The European Institute for Gender Equality (EIGE) published a new report last week entitled Poverty, Gender and Intersecting Inequalities in the EU Review of the implementation of Area A: Women and Poverty of the Beijing Platform for Action.
This report is part of EIGE’s mandate to monitor EU progress towards gender equality, specifically in relation to the objectives of the Beijing Platform for Action (BPFA) and it is hoped that its findings and recommendations offer solid and useful evidence to address the unresolved challenges for gender equality facing Europe today.
One Family know the shocking and unacceptable facts and we hear the families we work with and support; and it’s time that Government fully listens to and takes real action to honour its commitment to lift over 97,000 children out of consistent poverty by 2020.
Some of the key findings:
Almost every second lone mother (49 per cent) across the EU and a third of lone fathers (32 per cent) are at risk of poverty or social exclusion.
What lone mothers as well as lone fathers tend to lack are financial security and savings for larger or unexpected expenses, rather than specific items such as a phone or a television. 26 % of lone mothers and 16 % of lone fathers have experienced difficulties in paying utility bills.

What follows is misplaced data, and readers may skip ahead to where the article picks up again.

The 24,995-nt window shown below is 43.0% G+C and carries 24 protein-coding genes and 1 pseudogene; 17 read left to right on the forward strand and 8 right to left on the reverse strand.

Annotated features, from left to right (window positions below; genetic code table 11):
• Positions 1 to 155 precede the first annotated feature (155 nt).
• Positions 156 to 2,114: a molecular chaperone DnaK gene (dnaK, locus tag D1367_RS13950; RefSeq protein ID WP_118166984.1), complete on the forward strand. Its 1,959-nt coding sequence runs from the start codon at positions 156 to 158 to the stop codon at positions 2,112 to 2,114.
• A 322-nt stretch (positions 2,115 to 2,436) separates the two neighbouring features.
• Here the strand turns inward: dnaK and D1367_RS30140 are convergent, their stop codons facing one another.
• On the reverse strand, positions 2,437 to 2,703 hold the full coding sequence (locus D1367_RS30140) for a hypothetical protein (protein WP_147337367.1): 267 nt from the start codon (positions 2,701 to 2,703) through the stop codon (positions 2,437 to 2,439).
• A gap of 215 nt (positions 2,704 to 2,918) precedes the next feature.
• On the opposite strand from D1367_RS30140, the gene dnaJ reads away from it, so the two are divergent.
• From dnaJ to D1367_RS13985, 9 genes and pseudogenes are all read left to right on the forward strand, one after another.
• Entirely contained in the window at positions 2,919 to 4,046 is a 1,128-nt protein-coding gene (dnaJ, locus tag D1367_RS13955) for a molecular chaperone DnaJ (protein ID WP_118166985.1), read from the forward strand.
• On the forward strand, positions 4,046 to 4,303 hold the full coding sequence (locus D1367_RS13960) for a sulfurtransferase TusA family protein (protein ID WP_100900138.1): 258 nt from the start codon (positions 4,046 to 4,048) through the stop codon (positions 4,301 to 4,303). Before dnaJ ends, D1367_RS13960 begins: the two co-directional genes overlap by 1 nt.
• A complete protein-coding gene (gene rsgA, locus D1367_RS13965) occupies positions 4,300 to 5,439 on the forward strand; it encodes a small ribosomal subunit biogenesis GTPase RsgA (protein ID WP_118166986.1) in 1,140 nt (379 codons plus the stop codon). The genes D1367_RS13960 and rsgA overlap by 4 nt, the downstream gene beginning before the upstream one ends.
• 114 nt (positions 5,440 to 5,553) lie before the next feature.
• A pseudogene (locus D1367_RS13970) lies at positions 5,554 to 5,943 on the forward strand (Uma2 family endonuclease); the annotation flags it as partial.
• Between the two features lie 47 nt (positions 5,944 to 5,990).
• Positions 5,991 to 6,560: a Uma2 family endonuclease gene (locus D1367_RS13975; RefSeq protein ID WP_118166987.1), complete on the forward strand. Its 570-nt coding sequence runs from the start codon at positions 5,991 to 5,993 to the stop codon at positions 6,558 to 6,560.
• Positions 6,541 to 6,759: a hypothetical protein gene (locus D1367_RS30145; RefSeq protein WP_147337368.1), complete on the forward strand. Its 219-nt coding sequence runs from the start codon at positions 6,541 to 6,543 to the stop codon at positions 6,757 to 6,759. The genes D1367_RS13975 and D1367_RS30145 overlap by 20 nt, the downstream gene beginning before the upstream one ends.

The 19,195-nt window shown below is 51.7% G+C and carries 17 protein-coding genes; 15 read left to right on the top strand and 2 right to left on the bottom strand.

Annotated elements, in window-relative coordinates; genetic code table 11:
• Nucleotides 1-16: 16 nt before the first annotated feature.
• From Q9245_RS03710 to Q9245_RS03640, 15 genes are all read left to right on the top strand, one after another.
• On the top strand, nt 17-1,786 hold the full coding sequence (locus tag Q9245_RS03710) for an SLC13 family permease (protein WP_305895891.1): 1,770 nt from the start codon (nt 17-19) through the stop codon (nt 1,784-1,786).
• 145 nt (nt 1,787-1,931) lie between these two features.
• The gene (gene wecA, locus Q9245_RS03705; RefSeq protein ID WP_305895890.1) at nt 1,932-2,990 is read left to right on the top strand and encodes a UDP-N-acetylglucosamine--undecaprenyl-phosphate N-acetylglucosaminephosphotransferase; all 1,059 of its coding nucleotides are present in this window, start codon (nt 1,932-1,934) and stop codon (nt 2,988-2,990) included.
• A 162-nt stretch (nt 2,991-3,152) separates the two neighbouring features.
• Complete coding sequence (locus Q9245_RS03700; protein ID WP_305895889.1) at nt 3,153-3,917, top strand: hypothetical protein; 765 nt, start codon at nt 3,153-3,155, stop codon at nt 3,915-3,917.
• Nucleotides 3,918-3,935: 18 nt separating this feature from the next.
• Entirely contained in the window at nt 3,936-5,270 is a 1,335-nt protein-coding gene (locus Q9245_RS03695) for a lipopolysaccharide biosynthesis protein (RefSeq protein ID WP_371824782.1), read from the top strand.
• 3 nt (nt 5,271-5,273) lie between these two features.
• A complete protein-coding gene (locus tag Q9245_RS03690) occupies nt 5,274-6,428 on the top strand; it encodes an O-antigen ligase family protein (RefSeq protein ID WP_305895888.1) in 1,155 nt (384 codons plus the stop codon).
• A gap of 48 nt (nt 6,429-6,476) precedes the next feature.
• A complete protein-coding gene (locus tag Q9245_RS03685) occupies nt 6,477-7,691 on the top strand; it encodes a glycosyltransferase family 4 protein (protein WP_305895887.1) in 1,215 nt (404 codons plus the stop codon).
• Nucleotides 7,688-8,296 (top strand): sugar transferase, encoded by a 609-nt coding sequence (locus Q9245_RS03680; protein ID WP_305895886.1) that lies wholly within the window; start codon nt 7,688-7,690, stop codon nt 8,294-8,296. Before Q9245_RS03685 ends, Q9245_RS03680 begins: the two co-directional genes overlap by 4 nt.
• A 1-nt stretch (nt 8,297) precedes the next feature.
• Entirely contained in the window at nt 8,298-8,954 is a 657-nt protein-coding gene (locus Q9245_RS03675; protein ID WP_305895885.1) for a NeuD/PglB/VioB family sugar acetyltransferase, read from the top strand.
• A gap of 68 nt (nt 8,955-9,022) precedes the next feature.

Lone parents are more often lacking resources to spend on themselves, particularly lone mothers. Only 55 % of lone mothers say that they can spend a small amount of money each week on themselves (compared to 78 % of lone fathers).
The risk of poverty or exclusion among lone parents is very different across the EU-28, varying from 35 % in Slovakia, Finland and Sweden to 58 % in Cyprus, Hungary, Ireland and the United Kingdom, and 69 % in Bulgaria.
When compared to couples with children, parents who are bringing up a child or children without a partner face poverty remarkably more often. The gaps between the poverty rates of couples with children and lone parents are significantly wide, and stand at up to 38 percentage points in Cyprus and the United Kingdom and 37 percentage points in Belgium and Ireland.